The NFT space is now acccustomed to novel use cases and new project launches on a near daily basis. From NFTs involving real estate, to property in the metaverse, to NFT funds, innovation is the name of the game. But until a few days ago, we had not seen a corporate-style acquisition in the NFT space. This news is another reminder that technological innovation continues to outpace regulatory guidance.
On March 11, 2022, Yuga Labs, the creator of the famous Bored Ape Yacht Club (“BAYC”) NFT collection, announced that he had acquired the intellectual property rights to two other blue chip NFT collections owned by Larva Labs. Yuga Labs acquired the intellectual property rights to the CryptoPunks and Meebits NFT collections in a blockbuster deal, along with 423 CryptoPunk NFTs.
CryptoPunks, a collection of 10,000 unique pixelated digital images of punkish characters, is one of the earliest NFT projects on the Ethereum blockchain, and one of the most valuable. BAYC is also a digital image NFT collection depicting cartoon images of apes with different characteristics and accessories, each in a unique state of “boredom.” Ownership of a BAYC NFT also gives the holder access to the BAYC community and a variety of perks associated with being a member of the club.
In the world of NFT-based art collections, Yuga Labs’s purchase of CryptoPunks and LarvaLabs’s IP associated with that project might be seen as ground-breaking as if Apple had acquired Microsoft in the 1990’s.
Yuga Labs reportedly purchased the copyright to the art used in CryptoPunks which was previously owned and controlled by LarvaLabs. In contrast to LarvaLabs’s prior approach of restricting use of the IP rights associated with the CryptoPunks NFTs, Yuga Labs announced that it was “giving full commercial rights to the NFT holders.” Just like we did for BAYC and MAYC owners.” If Yuga Labs follows through with this promise, owners of CryptoPunks may now have the commercial rights to use their NFT for things like derivative projects, marketing, and a number of other uses.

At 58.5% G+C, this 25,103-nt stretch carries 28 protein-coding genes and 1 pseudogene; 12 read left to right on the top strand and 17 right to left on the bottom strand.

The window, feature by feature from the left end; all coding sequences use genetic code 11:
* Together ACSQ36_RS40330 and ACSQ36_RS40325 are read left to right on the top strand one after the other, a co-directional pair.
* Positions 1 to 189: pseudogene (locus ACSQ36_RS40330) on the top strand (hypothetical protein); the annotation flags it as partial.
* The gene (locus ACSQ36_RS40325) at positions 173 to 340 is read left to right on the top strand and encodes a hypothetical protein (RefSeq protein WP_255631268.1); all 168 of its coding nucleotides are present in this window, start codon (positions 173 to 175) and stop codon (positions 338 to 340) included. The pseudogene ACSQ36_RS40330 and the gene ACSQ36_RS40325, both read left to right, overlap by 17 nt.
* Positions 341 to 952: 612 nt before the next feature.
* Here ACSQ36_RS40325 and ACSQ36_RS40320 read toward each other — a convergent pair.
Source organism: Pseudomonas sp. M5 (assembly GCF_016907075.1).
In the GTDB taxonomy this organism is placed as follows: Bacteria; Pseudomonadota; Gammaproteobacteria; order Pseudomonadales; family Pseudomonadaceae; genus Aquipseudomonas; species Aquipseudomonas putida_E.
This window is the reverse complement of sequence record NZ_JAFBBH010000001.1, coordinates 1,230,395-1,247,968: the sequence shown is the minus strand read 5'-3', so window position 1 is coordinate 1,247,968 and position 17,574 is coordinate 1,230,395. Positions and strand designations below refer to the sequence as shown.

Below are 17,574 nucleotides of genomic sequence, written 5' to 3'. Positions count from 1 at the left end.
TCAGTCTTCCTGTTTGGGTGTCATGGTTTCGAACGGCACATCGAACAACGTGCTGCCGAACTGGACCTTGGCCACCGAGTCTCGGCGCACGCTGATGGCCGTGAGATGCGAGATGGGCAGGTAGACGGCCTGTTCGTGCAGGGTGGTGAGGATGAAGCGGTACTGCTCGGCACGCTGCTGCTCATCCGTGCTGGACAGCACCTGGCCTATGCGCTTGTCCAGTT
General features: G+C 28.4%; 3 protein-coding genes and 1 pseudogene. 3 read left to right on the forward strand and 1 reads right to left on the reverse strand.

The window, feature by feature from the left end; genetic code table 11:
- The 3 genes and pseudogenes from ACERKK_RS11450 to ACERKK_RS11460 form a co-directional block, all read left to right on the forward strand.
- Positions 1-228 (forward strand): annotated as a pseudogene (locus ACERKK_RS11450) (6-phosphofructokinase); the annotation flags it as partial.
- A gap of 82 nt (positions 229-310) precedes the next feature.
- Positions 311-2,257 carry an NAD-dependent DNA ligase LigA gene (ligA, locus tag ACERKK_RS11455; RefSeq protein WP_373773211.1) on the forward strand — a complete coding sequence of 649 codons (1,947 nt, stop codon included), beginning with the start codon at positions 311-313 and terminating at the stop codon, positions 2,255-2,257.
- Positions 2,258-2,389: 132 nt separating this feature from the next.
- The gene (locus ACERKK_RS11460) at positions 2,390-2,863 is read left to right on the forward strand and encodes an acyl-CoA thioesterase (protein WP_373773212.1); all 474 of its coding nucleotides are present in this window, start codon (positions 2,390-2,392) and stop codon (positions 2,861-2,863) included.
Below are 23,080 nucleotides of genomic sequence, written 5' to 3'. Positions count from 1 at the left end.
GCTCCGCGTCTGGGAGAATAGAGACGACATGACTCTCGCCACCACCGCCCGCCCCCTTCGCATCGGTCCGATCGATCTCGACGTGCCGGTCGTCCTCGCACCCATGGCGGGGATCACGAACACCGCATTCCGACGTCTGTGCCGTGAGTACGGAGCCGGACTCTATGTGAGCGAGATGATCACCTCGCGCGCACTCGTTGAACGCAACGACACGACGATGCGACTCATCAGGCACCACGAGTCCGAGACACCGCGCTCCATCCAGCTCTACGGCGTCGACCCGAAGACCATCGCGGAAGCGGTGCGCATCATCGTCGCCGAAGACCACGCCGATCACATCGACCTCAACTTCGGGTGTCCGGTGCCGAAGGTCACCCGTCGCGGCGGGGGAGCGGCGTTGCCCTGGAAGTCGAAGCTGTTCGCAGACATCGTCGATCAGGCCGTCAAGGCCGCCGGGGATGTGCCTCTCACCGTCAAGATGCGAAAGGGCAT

Right on the heels of this acquisition, it was also announced that a cryptocurrency associated with the BAYC was going to be issued — ApeCoin ($APE). This newly created cryptocurrency describes itself as “a token for culture, gaming, and commerce used to empower a decentralized community building at the forefront of web3.” Although the coin is linked to Yuga Labs’s BAYC project, ApeCoin was officially released by ApeCoin DAO, a so called “decentralized autonomous organization.” The link between the two organizations is apparent, as Yuga Labs Tweeted “we’re adopting ApeCoin as the primary token for the Bored Ape Yacht Club ecosystem as well as future Yuga products and services.”